Minerva was to Belgium what Rolls-Royce was to Britain or the Duesenberg to America. It was the nation’s finest motor marque. Known for its exquisite designs, lavish coachwork and plush interiors, the brand quickly won the patronage of royalty and nobility around the world. The highly desirable AL continues to embody the exuberance associated with the Art Deco period. Of the 33 produced, only nine are known to survive – and this particular car, chassis no. 80164, is one of two that exist with variable convertibility.
The AL was introduced at the 1929 Paris Salon as the largest and most expensive Minerva chassis. Powered by an eight-cylinder 6.6-litre engine, it featured gold-plated instrumentation, bezels, switches and trim. Minerva – the Roman goddess of wisdom – adorns all models in the form of a hood ornament. Visually evocative and unabashedly sumptuous, this example is one of the finest specimens of Belgian automotive excellence.
His Highness The Raja of Mahmudabad, Mohammad Amir Ahmed Khan, United Provinces, India bought this magnificent machine during his 1933 grand tour of Europe. The Belgian beauty featured in the Raja’s coronation ceremony in 1936, which was attended by a crown representative of His Majesty King Edward VIII. Its use on state occasions saw the assignation of the registration ‘Mahmudabad 1’.
The Raja was a distinguished scholar, and known for his literary pursuits and philanthropic interests. He was progressive and liberal, and also a great patron of arts and music. Emigrating to Pakistan and then the UK, he became the first director of London’s Islamic Cultural Centre, and he met and hosted world leaders and ambassadors during their visits to the UK. In colonial India, the culturally rich Mahmudabad Estate was part of Oudh princely state in the Awadh region, now in Uttar Pradesh, India. In an interview with motoring historian Mohammed Luqman Ali Khan, the present Raja Sahib of Mahmudabad, HH Mohammad Amir Mohammad Khan, recalled the Minerva’s sheer size and likened its smooth drive to that of a ship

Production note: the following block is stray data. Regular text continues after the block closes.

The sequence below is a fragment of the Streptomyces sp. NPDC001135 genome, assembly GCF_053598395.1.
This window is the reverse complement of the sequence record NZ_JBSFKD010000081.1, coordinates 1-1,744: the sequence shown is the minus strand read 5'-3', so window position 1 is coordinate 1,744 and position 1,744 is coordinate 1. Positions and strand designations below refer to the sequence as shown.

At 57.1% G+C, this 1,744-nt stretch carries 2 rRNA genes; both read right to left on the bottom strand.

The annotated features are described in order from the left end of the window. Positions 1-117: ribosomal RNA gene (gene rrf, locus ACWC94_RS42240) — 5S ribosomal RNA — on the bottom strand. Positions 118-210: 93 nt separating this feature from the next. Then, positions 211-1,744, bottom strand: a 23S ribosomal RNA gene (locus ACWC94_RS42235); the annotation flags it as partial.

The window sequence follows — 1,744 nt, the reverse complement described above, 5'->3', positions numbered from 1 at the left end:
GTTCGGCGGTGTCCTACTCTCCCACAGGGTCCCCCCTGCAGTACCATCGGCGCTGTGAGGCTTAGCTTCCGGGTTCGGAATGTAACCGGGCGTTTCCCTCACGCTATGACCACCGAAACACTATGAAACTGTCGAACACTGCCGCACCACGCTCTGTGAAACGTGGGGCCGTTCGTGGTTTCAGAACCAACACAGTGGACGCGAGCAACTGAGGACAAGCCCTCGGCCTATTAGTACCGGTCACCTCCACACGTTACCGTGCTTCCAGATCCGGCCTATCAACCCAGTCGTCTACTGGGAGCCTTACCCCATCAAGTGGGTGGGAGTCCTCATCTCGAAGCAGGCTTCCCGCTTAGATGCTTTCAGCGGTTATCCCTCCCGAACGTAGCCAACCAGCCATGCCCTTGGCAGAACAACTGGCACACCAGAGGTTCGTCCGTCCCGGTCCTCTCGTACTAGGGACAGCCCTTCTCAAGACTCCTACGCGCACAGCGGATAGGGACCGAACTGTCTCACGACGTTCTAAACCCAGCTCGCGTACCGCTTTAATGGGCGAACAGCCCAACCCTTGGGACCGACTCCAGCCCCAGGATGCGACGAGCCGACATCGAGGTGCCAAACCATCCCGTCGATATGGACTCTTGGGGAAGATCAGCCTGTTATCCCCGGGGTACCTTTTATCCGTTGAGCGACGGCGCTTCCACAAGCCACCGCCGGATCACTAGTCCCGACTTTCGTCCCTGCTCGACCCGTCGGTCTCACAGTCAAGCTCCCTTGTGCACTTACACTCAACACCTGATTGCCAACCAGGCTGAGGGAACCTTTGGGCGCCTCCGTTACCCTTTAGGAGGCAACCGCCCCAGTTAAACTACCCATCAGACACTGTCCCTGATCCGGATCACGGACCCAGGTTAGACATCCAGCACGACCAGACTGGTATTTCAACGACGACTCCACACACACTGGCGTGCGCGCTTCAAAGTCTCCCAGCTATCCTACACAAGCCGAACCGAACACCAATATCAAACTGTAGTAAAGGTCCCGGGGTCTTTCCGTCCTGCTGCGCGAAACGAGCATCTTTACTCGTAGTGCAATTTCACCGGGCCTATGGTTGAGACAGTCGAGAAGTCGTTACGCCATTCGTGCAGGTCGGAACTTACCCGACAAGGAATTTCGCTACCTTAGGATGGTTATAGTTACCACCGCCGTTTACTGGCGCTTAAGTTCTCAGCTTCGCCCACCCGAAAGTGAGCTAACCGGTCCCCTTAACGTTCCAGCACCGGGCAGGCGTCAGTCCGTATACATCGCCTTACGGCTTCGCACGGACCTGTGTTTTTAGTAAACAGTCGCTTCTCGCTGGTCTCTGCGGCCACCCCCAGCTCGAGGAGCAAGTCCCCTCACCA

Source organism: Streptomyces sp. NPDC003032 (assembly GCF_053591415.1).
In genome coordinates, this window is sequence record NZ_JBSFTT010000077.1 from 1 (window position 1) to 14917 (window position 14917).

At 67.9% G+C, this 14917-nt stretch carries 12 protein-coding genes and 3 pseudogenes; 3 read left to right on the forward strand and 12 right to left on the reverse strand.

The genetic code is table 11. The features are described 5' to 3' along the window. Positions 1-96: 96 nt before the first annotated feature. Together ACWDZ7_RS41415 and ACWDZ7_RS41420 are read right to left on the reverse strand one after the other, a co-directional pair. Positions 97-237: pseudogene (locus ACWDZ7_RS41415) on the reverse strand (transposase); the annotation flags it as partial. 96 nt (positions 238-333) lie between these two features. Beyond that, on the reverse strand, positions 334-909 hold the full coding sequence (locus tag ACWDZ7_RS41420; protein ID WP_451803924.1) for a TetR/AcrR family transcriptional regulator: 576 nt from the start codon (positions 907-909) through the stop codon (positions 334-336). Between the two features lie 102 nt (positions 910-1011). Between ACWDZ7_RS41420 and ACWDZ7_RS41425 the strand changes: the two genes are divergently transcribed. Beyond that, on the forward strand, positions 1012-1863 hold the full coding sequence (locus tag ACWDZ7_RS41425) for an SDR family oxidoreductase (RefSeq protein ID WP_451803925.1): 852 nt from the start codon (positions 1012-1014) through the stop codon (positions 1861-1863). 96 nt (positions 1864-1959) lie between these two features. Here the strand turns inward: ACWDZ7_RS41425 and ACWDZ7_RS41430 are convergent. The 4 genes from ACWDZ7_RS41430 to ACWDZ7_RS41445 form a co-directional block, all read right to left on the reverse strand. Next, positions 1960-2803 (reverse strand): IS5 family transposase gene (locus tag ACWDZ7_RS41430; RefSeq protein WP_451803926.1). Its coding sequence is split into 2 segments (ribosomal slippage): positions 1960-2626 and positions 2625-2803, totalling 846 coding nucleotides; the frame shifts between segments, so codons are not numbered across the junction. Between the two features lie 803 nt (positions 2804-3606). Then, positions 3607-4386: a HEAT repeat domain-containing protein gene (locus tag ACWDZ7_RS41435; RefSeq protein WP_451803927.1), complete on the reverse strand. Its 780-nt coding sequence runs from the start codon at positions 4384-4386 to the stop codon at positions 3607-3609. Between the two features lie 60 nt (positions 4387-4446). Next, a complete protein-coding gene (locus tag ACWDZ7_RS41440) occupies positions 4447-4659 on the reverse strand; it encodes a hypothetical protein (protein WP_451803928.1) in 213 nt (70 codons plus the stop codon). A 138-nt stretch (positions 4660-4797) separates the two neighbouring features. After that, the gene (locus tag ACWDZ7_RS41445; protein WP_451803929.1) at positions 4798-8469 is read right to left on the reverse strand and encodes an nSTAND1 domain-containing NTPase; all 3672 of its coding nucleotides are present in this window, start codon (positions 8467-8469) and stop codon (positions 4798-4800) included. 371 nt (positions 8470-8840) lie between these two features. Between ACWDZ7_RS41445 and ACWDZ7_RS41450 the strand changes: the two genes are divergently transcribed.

When this ultimate ‘barn find’ was first rediscovered at the palace in 1995, the Minerva appeared largely unmolested if unused for an extensive period of time. Water had leaked on to its rear end through a cracked garage ceiling, but the car was at least intact, with an untouched engine compartment and all mechanical components in place. Because the tyres were rotten and the wheel rims had sunk into the ground, it had to be craned out of the partially dismantled garage, and temporarily fitted with tractor tyres to roll it on to a truck for transportation to Delhi.
It initially underwent a complete mechanical rebuild by noted English restorer Julian Williamson, and later had a comprehensive ground-up renovation executed by HH Manvendra Singh Barwani and Kunwar Tripureshwar Pratap Singh of Classic Cars, Indore. On its debut, it won Best of Show at the 2015 Cartier Travel with Style Concours in New Delhi, and Best of Show at the 2016 21 Gun Salute, and also appeared at the 2017 Cartier Travel with Style. It is now on permanent display at the Titus Museum in New Delhi, accompanied by an extensive set of ‘before and after’ photos demonstrating its dramatic transformation and revival at the hands of passionate Indian restoration specialists.